Psychometric properties of the Norwegian version of the short form of the Problem Areas in Diabetes scale (PAID-5): A validation study

Maarja Vislapuu, Anders Broström, Jannicke Igland, Allison Vorderstrasse, Marjolein M. Iversen

Research output: Contribution to journalArticlepeer-review


Objectives To assess the psychometric properties of the short form of The Problem Areas in Diabetes scale (PAID-5) in Norwegian adult patients with type 1 or type 2 diabetes. Design Cross-sectional survey design. Methods Participants (n=143) were included from three Western-Norway endocrinology outpatient clinics. Demographic and clinical data were collected in addition to questionnaires concerning diabetes-related distress, fear of hypoglycaemia, symptoms of depression, emotional well-being and perception of general health. Psychometric evaluation of the PAID-5 included confirming its postulated one-factor structure using confirmatory factor analysis (CFA) and assessing convergent validity, discriminant validity, internal consistency and test-retest reliability. The retest questionnaire was sent out 35±15 days after the initial assessment to those who agreed (n=117). Results The CFA for the PAID-5 scale showed excellent one-factor structure, and there was high internal consistency (α=0.89) and good test-retest reliability (Intraclass Correlation Coefficient, ICC=0.81). The PAID-5 correlated positively with fear of hypoglycaemia (r=0.598) and depression (r=0.380) and negatively with emotional well-being (r= °'0.363) and perception of general health (r= °'0.420), thus satisfying convergent validity. Patients who had experienced episodes of serious hypoglycaemia in the past 6 months had a significantly higher PAID-5 mean score (7.5, SD=4.95) than those who had not had these episodes (5.0, SD=4.2 (p=0.043)). Conclusion The Norwegian PAID-5 was shown to be a reliable and valid short questionnaire for assessing diabetes-related distress among people with type 1 or type 2 diabetes. However, its ability to discriminate between groups needs to be tested further in larger samples. The PAID-5 scale can be a particularly valuable screening instrument in outpatient clinics, as its brevity makes it easy to use as a tool in patient-provider encounters. This short questionnaire is useful in the national diabetes registry or population cohort studies as it enables increased knowledge regarding the prevalence of diabetes-related distress.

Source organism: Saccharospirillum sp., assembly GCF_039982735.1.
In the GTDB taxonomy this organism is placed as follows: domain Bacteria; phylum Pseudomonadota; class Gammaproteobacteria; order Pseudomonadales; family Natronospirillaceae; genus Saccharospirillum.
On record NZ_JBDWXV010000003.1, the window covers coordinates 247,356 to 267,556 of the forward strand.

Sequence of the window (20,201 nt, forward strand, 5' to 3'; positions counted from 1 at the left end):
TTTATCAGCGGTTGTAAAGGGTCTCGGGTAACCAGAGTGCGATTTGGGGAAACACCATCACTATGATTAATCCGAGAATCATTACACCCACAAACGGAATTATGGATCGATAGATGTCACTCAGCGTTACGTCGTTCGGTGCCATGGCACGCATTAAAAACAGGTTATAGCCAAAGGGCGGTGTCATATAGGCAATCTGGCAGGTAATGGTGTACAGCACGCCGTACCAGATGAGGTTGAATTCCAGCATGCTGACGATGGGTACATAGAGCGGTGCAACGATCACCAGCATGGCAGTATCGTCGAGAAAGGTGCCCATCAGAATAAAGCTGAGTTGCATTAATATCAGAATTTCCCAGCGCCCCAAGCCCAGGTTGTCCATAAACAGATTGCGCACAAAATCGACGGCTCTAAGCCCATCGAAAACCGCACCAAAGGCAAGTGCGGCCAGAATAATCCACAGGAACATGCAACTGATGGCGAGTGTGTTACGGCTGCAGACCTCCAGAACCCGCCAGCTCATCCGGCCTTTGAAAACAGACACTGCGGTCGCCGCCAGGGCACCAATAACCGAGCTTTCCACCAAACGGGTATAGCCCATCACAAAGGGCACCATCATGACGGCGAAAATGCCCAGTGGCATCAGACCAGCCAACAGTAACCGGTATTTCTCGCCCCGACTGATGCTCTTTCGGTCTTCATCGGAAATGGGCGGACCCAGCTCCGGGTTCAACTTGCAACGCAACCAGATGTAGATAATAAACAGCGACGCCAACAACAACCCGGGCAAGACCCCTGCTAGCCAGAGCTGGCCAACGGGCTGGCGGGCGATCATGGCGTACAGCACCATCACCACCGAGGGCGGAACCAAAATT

Original languageEnglish (US)
Article numbere022903
JournalBMJ open
Issue number2
StatePublished - Feb 1 2019


  • diabetes
  • distress
  • problem areas in diabetes
  • psychometric properties

ASJC Scopus subject areas

  • General Medicine


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